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Minimum wage increase doesn’t mean fewer student jobs

The worst time to have a minimum wage increase is during a recession because the chance of finding work becomes harder as the unemployment number grows, said USF Professor of Economics Donald Bellante.

That’s not the case for students on campus.

Mike Tooke, assistant director of the Career Center at USF, said that even though there has been a decrease in the number of companies advertising with the University because of the recession, students will still be able to find job opportunities.

“The Career Center is still working to help students find jobs and assist them in preparing for jobs that they are interested in applying for,” he said.

On July 24, the federal minimum wage increased to $7.25 compared to $6.55 that was enacted last year. In January, the minimum wage in Florida was $7.21, but now all employers must meet the federal requirements. The increase was the last of the three-step Fair Minimum Wage Act of 2007.

There are two types of jobs on campus: Federal Work-Study (FWS) and temporary jobs.

FWS jobs are for need-based students that are funded by federal and institutional funds and available during the fall and spring semesters, Tooke said.

“Average hourly wage tends to vary a bit on the job but general support jobs can range from $7.50 to $9, reading tutors/community service jobs from $9 to $10, and specialist and techs from about $8 to $12 an hour,” he said.

Other employments on campus can include jobs like computer lab assistants, clerical positions, research assistants and delivery assistants, Tooke said.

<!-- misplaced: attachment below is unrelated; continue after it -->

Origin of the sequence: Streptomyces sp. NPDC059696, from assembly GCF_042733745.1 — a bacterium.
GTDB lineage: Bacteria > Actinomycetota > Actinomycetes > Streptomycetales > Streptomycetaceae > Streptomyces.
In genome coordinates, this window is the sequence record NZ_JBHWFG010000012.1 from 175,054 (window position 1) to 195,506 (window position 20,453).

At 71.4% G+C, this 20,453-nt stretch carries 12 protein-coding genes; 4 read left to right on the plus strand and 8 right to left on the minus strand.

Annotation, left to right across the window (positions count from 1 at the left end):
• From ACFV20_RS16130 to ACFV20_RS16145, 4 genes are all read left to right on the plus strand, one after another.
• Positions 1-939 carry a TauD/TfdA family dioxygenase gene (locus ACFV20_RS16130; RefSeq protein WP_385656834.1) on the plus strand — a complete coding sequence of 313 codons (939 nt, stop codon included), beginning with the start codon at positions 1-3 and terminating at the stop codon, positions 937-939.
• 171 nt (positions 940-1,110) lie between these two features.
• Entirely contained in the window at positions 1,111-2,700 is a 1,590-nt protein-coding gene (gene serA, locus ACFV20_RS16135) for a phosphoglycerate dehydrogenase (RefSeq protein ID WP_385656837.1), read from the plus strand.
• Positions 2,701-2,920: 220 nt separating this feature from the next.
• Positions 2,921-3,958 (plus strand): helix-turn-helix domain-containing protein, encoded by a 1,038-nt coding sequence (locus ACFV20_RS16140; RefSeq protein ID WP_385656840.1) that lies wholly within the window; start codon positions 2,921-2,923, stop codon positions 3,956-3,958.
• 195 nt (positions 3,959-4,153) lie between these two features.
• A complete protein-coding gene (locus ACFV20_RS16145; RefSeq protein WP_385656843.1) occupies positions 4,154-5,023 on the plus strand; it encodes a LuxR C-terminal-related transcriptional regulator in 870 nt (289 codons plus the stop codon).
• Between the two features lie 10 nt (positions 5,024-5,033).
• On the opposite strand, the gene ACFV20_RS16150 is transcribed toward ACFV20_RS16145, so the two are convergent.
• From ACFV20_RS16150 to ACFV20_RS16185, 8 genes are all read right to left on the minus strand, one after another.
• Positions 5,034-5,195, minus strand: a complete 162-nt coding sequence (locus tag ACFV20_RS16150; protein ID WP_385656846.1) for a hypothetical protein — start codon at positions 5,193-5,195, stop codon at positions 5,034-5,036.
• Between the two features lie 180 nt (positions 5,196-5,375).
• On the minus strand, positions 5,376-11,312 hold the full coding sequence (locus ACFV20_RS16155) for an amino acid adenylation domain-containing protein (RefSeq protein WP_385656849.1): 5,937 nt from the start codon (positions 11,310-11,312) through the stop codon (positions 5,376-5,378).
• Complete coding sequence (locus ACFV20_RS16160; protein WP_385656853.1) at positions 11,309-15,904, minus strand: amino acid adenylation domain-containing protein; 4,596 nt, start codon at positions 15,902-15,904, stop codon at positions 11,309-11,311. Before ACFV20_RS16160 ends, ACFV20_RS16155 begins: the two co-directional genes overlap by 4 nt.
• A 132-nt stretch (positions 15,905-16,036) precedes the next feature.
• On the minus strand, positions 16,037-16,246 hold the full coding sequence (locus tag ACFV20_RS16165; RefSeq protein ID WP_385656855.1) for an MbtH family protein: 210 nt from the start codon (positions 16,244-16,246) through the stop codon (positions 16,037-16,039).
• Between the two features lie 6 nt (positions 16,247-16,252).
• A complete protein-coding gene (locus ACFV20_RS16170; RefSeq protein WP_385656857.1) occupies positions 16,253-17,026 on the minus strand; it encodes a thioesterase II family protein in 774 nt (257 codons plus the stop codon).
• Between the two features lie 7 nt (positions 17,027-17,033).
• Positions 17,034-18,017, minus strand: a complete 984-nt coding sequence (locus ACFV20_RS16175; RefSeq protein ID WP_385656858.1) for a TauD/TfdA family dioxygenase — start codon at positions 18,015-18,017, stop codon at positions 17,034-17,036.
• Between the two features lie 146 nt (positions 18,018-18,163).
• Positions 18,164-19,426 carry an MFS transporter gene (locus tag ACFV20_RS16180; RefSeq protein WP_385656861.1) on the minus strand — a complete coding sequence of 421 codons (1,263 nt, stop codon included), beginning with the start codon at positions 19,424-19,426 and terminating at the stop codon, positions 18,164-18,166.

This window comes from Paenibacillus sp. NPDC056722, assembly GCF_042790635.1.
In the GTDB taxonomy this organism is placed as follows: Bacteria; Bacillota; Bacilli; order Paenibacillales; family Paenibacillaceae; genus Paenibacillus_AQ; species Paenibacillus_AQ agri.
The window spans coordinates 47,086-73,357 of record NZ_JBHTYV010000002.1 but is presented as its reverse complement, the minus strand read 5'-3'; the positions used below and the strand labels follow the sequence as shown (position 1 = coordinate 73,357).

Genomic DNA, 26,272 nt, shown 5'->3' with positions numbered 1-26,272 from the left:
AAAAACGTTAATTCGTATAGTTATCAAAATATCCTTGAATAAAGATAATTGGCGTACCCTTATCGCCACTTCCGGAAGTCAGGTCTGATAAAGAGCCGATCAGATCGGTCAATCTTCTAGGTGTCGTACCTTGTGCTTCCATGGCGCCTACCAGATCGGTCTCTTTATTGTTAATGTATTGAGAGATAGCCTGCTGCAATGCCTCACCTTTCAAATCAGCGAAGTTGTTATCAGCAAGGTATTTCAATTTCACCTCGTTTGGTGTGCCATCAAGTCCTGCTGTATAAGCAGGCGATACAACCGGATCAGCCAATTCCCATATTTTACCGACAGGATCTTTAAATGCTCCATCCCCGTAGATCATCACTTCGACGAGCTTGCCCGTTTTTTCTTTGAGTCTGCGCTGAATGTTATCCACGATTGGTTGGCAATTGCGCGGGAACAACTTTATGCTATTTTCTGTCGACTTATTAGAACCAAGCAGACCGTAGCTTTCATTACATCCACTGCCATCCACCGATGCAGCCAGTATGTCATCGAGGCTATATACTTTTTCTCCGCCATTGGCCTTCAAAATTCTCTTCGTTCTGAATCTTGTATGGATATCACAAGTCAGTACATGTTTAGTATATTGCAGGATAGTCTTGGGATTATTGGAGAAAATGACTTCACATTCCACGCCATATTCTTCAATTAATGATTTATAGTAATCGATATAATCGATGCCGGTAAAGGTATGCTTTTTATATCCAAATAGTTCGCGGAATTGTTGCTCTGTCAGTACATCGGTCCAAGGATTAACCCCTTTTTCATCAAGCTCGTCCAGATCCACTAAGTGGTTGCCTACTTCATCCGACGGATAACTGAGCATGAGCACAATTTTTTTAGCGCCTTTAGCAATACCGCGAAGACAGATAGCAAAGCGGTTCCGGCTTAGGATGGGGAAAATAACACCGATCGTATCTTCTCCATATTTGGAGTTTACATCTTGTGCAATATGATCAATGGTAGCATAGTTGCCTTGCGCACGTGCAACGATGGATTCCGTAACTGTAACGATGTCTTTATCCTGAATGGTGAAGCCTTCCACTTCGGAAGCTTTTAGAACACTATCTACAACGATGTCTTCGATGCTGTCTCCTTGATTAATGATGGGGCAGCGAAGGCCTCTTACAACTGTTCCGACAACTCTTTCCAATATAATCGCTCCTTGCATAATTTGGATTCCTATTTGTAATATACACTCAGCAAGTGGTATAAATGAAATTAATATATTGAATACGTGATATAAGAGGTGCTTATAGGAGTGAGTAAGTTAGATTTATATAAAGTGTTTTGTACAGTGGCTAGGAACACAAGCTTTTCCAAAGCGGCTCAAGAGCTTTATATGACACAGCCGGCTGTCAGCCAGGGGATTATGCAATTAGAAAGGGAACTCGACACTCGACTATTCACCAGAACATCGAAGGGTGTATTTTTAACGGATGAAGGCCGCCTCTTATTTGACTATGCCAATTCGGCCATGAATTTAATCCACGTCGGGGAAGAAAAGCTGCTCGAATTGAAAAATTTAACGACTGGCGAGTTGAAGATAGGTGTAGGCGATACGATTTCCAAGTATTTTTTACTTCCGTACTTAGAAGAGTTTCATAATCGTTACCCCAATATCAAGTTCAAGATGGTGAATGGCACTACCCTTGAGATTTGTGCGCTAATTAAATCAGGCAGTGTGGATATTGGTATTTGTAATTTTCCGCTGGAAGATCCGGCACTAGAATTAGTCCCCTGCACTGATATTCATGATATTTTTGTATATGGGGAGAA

“You can see that as the minimum wage slowly increased over the years, we have tried to maintain as best as possible the number of jobs available to students,” Tooke said.

The USF Bookstore hires a large number of students for temporary jobs, which usually last for 90 days, said Grace McQueen, USF Bookstore manager. After 90 days, the students’ jobs are either terminated or become seasonal.

McQueen said that preference for jobs is given to returning employees. Some employees are kept in seasonal positions to help out when the bookstore gets busy.

Though minimum wage was increased, there has not been an impact on jobs at the campus bookstore, McQueen said.

McQueen also said the Bookstore only hires students part-time.

“I am always happy to have students because it’s students serving students,” she said.

Funding for many jobs comes from grants given to the University by the U.S. Department of Education. Students are awarded this money through financial aid by working at the University.

Sandy Lovins, associate vice president of Human Resources, said she does not feel that the minimum wage increase is going to have an impact on the number of jobs available to students.

“When the economy really started to spiral downward, the University went through hiring freezes, meaning that we took a hard look at every opportunity because from a budget perspective that made sense,” she said.

Some students working on campus have not felt any impact from the minimum wage increase.

“I don’t think that it’s a very significant increase, so you probably won’t see a drastic difference,” said Carlos Wilson, a senior majoring in marketing. “It’s always good when things progress and we take it for what it is and appreciate it.”

Wilson has been working at the bookstore for about a year and seen the effects of the minimum wage increase from last year.

“You don’t really notice a huge difference in your paycheck,” Wilson said. “It’s like every now and then you find yourself with an extra five or 10 dollars, but in the grand scheme of things it’s not a huge increase in what you make.”

Sabrina Fierro, a senior majoring in American Sign Language, said she is glad she gets more money, but it’s not enough when looking at the overall picture.

“I think we do need to get paid more,” she said. “I don’t think that it is enough because of how much things cost, and because the economy is so bad.”

Fierro, who has two jobs, said that she is glad the minimum wage went up.

“It’s hard with the economy being down,” she said. “I’m just grateful to have a job.”